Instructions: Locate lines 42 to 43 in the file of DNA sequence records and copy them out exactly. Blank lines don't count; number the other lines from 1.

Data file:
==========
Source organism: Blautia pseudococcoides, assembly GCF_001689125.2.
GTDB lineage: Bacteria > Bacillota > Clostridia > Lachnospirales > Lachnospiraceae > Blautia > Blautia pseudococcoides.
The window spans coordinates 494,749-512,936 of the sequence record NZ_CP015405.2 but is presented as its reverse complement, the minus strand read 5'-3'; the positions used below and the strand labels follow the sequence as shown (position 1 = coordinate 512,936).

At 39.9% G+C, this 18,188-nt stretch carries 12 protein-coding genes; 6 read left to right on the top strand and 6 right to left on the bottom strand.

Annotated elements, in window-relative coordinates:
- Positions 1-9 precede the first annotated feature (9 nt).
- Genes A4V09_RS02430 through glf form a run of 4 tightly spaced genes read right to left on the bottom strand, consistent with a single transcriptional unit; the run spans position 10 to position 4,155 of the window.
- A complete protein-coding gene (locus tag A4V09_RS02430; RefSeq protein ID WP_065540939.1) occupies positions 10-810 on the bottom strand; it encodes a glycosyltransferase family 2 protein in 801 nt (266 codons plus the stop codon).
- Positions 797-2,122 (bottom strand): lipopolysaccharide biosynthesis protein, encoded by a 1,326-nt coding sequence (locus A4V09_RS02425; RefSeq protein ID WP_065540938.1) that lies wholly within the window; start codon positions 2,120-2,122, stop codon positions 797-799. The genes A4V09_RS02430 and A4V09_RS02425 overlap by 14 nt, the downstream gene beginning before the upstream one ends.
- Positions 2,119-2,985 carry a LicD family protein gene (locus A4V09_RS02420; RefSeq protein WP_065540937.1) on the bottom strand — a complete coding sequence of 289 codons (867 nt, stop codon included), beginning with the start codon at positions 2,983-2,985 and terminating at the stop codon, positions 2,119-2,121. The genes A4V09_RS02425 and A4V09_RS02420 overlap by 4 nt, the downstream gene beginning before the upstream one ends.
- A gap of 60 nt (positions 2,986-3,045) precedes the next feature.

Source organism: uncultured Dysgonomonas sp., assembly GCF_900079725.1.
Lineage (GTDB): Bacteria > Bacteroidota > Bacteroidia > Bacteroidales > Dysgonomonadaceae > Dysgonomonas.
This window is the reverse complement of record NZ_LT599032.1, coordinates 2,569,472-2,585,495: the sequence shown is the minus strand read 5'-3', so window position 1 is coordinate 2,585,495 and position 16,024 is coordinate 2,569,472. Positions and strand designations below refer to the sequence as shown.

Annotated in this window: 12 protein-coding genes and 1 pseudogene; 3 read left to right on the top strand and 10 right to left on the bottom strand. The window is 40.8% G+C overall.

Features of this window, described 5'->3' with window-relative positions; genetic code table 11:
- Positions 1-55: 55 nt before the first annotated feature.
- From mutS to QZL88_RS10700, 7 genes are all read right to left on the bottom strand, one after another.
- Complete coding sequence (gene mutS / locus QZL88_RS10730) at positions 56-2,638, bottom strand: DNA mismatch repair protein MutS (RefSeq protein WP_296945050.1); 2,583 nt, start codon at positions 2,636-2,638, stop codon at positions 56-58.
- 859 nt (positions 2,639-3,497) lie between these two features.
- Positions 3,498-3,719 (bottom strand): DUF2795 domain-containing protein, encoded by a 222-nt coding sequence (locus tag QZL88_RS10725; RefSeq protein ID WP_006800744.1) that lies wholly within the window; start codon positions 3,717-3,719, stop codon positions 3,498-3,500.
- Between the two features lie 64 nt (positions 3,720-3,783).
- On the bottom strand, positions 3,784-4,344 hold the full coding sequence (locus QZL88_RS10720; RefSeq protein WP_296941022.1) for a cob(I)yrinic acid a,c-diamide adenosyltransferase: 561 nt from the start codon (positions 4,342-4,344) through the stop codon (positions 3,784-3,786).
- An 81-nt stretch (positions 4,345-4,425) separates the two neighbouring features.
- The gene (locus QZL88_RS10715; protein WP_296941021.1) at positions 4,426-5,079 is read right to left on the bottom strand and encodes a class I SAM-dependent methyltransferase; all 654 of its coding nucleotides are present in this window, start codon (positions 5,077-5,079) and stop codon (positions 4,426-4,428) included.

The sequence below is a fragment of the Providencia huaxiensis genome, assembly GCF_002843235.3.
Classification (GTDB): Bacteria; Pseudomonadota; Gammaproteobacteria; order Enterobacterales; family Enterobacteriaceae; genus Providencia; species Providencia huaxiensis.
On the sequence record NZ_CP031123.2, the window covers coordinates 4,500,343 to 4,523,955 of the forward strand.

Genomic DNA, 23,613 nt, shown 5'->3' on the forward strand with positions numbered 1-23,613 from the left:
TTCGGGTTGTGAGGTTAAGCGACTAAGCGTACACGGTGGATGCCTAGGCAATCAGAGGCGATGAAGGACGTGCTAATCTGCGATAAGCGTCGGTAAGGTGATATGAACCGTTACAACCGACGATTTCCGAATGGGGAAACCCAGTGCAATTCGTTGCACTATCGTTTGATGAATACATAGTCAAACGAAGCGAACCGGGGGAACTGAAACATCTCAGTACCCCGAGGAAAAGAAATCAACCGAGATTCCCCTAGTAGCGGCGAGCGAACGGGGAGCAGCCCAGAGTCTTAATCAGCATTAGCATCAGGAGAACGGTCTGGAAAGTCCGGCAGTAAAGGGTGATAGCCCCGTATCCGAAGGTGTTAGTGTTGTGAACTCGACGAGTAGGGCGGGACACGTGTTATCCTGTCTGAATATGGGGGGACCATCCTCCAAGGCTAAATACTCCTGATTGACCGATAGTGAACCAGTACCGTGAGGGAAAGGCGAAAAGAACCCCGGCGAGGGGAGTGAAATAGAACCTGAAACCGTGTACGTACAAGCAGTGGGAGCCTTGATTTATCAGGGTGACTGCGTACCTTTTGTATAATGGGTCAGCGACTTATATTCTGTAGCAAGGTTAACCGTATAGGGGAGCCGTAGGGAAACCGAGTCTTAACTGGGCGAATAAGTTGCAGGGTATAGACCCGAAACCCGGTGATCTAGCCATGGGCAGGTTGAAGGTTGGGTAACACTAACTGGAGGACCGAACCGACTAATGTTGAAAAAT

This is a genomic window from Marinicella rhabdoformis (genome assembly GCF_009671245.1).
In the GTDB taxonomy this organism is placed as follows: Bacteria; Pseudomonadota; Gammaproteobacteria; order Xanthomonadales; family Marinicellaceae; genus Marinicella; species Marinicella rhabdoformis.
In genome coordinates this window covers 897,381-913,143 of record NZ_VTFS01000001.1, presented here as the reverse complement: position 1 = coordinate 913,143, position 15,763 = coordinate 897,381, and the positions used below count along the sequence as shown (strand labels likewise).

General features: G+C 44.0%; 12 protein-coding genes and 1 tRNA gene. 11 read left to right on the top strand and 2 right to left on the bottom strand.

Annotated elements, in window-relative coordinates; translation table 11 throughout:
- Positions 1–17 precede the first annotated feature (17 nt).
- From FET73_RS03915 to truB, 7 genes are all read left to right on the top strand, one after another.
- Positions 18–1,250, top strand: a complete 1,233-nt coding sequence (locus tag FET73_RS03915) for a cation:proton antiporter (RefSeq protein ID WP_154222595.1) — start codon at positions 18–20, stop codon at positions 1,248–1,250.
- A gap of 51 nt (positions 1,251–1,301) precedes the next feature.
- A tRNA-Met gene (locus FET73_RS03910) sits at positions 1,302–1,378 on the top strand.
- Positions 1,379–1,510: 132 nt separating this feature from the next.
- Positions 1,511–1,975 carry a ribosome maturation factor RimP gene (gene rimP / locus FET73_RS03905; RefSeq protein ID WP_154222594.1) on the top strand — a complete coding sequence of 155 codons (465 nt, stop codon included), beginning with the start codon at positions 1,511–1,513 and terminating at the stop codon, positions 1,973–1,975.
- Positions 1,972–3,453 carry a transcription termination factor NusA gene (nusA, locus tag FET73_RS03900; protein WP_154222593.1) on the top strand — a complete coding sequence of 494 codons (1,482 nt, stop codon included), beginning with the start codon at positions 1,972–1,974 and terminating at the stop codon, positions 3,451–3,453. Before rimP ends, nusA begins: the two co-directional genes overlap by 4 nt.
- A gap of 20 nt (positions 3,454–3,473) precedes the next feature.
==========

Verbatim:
- Positions 1,511–1,975 carry a ribosome maturation factor RimP gene (gene rimP / locus FET73_RS03905; RefSeq protein ID WP_154222594.1) on the top strand — a complete coding sequence of 155 codons (465 nt, stop codon included), beginning with the start codon at positions 1,511–1,513 and terminating at the stop codon, positions 1,973–1,975.
- Positions 1,972–3,453 carry a transcription termination factor NusA gene (nusA, locus tag FET73_RS03900; protein WP_154222593.1) on the top strand — a complete coding sequence of 494 codons (1,482 nt, stop codon included), beginning with the start codon at positions 1,972–1,974 and terminating at the stop codon, positions 3,451–3,453. Before rimP ends, nusA begins: the two co-directional genes overlap by 4 nt.